This article is an in-spirit continuation of the previous one.
India is a growing market for food consumption. Uber Eats has significantly ramped up, with engaging ad campaigns having leading celebrities. Uber Eats does 1/3rd of Swiggy orders, yet the company is being sold for 1/10th of Swiggy’s valuation. Why would Uber sell Eats cheaply after a significant long-term investment in a promising market, just to “cut short-term losses”?
It becomes clear if you look at it as a fire sale, and Uber critically needs capital now. Uber’s IPO is driving this, as it looks to pare down losses to become “healthier”. While the party line is that the sale is to “cut losses”, the real question is “Is an IPO the only way Uber can raise money”? The sale is a strong indication that private investors are no longer willing to back Uber. It is a deeper problem, as Uber stops long-term investments to solve for money to fund its losses.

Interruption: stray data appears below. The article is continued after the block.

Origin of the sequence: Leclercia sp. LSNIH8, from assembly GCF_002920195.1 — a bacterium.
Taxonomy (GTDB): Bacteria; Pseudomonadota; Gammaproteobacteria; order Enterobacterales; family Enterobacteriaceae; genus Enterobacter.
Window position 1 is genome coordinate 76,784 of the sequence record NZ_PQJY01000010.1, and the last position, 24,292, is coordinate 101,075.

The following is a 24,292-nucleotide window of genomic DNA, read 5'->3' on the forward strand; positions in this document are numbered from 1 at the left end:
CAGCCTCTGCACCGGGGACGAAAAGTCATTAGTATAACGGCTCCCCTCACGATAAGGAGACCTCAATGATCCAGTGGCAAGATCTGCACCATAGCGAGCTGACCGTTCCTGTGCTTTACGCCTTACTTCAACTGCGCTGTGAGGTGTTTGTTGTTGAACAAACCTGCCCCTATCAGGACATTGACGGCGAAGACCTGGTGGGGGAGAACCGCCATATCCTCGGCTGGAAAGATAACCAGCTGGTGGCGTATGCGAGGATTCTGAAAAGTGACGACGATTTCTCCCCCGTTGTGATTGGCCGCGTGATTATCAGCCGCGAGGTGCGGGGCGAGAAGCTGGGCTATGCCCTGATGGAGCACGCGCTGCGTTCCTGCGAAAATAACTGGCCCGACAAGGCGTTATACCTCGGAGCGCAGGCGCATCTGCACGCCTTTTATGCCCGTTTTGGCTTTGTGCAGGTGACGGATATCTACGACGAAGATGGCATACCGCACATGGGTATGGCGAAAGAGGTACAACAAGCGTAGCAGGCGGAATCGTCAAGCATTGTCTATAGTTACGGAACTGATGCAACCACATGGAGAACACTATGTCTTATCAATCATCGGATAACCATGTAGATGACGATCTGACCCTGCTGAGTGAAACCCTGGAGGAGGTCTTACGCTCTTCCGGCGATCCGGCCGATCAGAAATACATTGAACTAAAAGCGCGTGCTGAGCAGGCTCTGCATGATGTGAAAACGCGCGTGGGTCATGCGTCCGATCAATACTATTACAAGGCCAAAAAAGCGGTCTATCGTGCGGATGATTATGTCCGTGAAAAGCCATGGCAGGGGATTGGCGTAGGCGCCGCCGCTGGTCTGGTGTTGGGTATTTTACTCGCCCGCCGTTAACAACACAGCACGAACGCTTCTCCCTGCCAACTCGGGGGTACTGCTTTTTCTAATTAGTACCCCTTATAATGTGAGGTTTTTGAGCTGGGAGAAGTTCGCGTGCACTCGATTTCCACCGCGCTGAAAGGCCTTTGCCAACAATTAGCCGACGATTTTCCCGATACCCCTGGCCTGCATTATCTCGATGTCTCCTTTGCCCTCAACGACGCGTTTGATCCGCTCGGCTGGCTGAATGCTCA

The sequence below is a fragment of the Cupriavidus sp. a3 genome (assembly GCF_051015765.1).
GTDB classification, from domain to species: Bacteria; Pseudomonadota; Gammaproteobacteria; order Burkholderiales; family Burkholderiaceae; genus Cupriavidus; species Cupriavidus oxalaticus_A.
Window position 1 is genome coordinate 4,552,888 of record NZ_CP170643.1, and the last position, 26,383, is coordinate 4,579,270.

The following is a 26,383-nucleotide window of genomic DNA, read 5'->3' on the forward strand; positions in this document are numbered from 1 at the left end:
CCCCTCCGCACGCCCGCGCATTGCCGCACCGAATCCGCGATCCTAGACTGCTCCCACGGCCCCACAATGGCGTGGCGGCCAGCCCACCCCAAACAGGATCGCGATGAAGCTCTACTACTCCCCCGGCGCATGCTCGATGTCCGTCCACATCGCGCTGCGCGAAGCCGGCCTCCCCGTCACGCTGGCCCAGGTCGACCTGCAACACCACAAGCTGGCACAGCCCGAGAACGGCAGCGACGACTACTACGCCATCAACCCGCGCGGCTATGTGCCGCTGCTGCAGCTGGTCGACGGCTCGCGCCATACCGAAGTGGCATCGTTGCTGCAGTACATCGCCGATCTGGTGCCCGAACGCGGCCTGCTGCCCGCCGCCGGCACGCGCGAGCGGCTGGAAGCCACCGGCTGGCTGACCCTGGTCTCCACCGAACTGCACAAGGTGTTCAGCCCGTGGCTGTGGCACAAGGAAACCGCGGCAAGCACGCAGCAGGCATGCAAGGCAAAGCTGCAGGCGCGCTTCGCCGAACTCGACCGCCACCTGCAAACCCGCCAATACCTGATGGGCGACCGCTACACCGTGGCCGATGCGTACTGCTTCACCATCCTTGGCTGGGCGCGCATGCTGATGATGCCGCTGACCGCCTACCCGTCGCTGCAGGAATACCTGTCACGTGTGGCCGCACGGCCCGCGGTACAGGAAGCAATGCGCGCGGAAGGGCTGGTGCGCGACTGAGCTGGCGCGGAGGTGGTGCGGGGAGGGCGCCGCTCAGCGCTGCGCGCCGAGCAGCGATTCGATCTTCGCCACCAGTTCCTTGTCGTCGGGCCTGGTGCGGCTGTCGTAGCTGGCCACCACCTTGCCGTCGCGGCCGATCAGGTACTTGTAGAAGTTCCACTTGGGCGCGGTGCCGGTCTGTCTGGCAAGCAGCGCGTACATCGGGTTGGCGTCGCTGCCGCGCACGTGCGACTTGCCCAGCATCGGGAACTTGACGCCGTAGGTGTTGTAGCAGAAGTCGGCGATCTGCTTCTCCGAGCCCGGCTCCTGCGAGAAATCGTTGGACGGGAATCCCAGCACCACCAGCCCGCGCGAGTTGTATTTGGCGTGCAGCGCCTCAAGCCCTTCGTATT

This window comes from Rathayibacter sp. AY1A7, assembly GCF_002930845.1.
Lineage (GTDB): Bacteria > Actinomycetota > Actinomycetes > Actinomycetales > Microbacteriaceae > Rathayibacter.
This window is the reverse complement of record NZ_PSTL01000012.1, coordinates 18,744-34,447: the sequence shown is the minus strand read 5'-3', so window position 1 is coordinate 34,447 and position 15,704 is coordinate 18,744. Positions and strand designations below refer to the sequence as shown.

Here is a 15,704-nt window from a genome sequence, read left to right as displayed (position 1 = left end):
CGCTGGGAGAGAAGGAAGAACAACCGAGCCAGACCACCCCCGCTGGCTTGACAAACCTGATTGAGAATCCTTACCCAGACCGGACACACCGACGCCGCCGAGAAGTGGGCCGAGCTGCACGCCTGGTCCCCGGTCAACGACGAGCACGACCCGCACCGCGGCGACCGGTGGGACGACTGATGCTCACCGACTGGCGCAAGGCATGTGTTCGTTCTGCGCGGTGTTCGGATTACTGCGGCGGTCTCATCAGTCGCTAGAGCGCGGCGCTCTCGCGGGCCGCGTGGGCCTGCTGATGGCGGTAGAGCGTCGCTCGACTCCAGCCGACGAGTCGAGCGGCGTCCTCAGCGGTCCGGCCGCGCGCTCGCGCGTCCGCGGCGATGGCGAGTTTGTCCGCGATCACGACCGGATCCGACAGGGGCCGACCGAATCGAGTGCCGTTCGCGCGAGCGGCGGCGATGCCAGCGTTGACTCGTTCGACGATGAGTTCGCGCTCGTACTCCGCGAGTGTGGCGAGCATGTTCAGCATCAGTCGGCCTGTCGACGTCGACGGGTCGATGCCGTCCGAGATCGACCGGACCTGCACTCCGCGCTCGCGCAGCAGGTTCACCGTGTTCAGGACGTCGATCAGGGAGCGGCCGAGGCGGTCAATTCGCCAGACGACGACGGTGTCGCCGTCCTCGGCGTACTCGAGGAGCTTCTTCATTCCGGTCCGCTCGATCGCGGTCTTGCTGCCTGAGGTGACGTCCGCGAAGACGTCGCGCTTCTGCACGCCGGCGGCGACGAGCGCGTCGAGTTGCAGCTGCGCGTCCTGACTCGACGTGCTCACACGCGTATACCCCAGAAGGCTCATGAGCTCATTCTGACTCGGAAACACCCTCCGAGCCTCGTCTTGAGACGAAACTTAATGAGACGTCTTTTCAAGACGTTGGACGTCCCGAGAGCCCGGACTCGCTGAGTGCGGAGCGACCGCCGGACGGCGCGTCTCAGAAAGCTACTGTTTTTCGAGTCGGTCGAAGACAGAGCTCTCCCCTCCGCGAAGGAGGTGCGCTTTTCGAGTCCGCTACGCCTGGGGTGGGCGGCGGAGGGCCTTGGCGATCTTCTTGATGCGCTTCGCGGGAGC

Lyft, it’s competitor, has also stolen a march by announcing its IPO. Being a second-mover may result in lesser buyer interest. Uber needs the IPO money, and it needs it now. Swiggy is getting a terrific deal. By acquiring a competitor, it cuts losses and accesses a larger delivery/customer network. Swiggy is the ultimate winner here, while Uber is having a tough time.